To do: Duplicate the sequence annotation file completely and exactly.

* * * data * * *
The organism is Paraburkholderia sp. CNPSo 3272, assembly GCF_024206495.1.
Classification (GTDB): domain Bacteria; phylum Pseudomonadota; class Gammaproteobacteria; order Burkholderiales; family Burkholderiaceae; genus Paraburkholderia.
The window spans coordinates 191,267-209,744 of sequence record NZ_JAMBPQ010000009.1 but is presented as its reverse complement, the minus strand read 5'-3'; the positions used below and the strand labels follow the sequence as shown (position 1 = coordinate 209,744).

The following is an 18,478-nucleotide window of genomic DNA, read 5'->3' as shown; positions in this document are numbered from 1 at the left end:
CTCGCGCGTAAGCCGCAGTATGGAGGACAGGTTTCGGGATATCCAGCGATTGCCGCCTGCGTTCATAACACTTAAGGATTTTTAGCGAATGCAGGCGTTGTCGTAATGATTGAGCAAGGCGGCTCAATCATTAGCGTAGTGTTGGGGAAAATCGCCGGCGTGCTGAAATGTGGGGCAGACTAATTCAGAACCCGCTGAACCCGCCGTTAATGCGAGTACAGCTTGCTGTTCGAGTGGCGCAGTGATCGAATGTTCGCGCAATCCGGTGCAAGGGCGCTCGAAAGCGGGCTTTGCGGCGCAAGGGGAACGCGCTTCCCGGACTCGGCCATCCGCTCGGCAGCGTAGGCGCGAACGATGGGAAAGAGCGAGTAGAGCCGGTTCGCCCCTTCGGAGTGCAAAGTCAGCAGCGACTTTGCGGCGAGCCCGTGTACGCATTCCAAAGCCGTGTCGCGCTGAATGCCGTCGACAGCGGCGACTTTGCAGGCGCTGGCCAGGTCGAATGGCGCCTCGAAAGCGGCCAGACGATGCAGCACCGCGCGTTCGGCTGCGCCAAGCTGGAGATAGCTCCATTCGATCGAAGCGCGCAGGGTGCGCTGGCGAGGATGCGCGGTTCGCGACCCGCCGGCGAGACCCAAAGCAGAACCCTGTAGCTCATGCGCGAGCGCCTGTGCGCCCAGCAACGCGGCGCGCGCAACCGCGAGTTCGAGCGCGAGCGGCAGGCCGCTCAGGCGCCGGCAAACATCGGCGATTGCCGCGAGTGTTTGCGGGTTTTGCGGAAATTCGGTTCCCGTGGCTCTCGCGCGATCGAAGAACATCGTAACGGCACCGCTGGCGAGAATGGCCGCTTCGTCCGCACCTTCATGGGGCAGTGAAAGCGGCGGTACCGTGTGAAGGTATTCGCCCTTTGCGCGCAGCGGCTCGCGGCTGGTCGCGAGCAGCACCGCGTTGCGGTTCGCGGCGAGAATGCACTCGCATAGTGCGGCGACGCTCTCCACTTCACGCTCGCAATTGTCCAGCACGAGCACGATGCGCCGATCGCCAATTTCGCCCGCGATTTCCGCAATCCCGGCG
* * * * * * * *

The organism is Paraburkholderia sp. CNPSo 3272, assembly GCF_024206495.1.
Classification (GTDB): domain Bacteria; phylum Pseudomonadota; class Gammaproteobacteria; order Burkholderiales; family Burkholderiaceae; genus Paraburkholderia.
The window spans coordinates 191,267-209,744 of sequence record NZ_JAMBPQ010000009.1 but is presented as its reverse complement, the minus strand read 5'-3'; the positions used below and the strand labels follow the sequence as shown (position 1 = coordinate 209,744).

The following is an 18,478-nucleotide window of genomic DNA, read 5'->3' as shown; positions in this document are numbered from 1 at the left end:
CTCGCGCGTAAGCCGCAGTATGGAGGACAGGTTTCGGGATATCCAGCGATTGCCGCCTGCGTTCATAACACTTAAGGATTTTTAGCGAATGCAGGCGTTGTCGTAATGATTGAGCAAGGCGGCTCAATCATTAGCGTAGTGTTGGGGAAAATCGCCGGCGTGCTGAAATGTGGGGCAGACTAATTCAGAACCCGCTGAACCCGCCGTTAATGCGAGTACAGCTTGCTGTTCGAGTGGCGCAGTGATCGAATGTTCGCGCAATCCGGTGCAAGGGCGCTCGAAAGCGGGCTTTGCGGCGCAAGGGGAACGCGCTTCCCGGACTCGGCCATCCGCTCGGCAGCGTAGGCGCGAACGATGGGAAAGAGCGAGTAGAGCCGGTTCGCCCCTTCGGAGTGCAAAGTCAGCAGCGACTTTGCGGCGAGCCCGTGTACGCATTCCAAAGCCGTGTCGCGCTGAATGCCGTCGACAGCGGCGACTTTGCAGGCGCTGGCCAGGTCGAATGGCGCCTCGAAAGCGGCCAGACGATGCAGCACCGCGCGTTCGGCTGCGCCAAGCTGGAGATAGCTCCATTCGATCGAAGCGCGCAGGGTGCGCTGGCGAGGATGCGCGGTTCGCGACCCGCCGGCGAGACCCAAAGCAGAACCCTGTAGCTCATGCGCGAGCGCCTGTGCGCCCAGCAACGCGGCGCGCGCAACCGCGAGTTCGAGCGCGAGCGGCAGGCCGCTCAGGCGCCGGCAAACATCGGCGATTGCCGCGAGTGTTTGCGGGTTTTGCGGAAATTCGGTTCCCGTGGCTCTCGCGCGATCGAAGAACATCGTAACGGCACCGCTGGCGAGAATGGCCGCTTCGTCCGCACCTTCATGGGGCAGTGAAAGCGGCGGTACCGTGTGAAGGTATTCGCCCTTTGCGCGCAGCGGCTCGCGGCTGGTCGCGAGCAGCACCGCGTTGCGGTTCGCGGCGAGAATGCACTCGCATAGTGCGGCGACGCTCTCCACTTCACGCTCGCAATTGTCCAGCACGAGCACGATGCGCCGATCGCCAATTTCGCCCGCGATTTCCGCAATCCCGGCG